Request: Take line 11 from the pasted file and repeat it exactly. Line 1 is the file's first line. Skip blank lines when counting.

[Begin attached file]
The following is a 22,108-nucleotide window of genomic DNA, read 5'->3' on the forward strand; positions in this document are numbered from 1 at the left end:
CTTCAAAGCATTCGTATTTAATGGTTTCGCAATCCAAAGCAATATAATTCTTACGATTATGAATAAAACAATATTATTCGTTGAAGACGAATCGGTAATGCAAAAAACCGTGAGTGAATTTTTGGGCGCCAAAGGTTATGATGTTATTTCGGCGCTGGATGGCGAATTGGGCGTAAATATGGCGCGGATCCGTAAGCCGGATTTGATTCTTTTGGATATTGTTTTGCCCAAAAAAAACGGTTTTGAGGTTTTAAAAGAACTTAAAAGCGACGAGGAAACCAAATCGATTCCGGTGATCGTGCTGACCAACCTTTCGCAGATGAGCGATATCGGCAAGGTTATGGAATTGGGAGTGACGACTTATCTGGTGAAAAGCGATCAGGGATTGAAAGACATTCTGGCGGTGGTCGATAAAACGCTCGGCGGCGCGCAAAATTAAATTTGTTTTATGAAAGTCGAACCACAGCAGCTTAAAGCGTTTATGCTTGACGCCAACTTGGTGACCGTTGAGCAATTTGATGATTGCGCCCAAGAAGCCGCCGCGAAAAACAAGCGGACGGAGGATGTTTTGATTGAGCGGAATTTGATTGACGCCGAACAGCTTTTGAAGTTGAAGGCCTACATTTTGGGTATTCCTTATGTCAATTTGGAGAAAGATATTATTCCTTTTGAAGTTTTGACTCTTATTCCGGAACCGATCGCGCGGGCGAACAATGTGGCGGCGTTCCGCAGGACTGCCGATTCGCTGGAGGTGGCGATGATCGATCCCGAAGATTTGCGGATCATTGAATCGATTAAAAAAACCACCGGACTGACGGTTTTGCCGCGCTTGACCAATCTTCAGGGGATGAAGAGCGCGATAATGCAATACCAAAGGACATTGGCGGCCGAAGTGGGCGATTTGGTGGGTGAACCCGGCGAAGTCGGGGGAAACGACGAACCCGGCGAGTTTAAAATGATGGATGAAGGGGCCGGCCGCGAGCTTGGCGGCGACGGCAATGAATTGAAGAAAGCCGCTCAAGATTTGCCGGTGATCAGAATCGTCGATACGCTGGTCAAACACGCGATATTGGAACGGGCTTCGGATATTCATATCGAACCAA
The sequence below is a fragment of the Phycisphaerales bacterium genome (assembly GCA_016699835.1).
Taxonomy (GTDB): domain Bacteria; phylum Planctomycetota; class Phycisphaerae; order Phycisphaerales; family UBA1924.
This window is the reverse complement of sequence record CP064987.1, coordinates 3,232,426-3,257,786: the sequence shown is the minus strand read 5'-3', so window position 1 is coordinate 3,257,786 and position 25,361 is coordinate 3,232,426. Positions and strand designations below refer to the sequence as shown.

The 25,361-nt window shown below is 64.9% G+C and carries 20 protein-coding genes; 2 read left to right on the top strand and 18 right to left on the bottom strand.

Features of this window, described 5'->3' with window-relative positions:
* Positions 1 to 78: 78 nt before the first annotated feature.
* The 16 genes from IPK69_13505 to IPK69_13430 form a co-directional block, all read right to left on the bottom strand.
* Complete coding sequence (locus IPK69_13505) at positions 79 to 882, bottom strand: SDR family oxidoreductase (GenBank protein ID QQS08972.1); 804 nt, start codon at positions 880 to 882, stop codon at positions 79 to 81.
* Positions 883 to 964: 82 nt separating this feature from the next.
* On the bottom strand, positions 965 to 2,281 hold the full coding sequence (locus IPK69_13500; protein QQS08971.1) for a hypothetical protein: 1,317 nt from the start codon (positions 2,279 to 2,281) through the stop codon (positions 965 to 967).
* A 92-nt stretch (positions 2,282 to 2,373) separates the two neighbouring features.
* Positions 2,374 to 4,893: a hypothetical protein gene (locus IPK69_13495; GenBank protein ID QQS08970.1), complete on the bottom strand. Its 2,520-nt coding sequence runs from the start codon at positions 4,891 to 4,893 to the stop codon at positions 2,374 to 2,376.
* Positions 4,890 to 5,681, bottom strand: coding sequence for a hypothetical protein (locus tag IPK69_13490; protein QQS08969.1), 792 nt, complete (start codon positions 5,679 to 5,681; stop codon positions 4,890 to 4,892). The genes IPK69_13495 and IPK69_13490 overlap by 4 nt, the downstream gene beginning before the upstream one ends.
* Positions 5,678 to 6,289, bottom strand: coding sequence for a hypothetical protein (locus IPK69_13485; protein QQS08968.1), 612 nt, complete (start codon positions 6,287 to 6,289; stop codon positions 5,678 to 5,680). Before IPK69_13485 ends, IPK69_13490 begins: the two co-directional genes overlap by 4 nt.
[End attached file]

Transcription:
* Positions 883 to 964: 82 nt separating this feature from the next.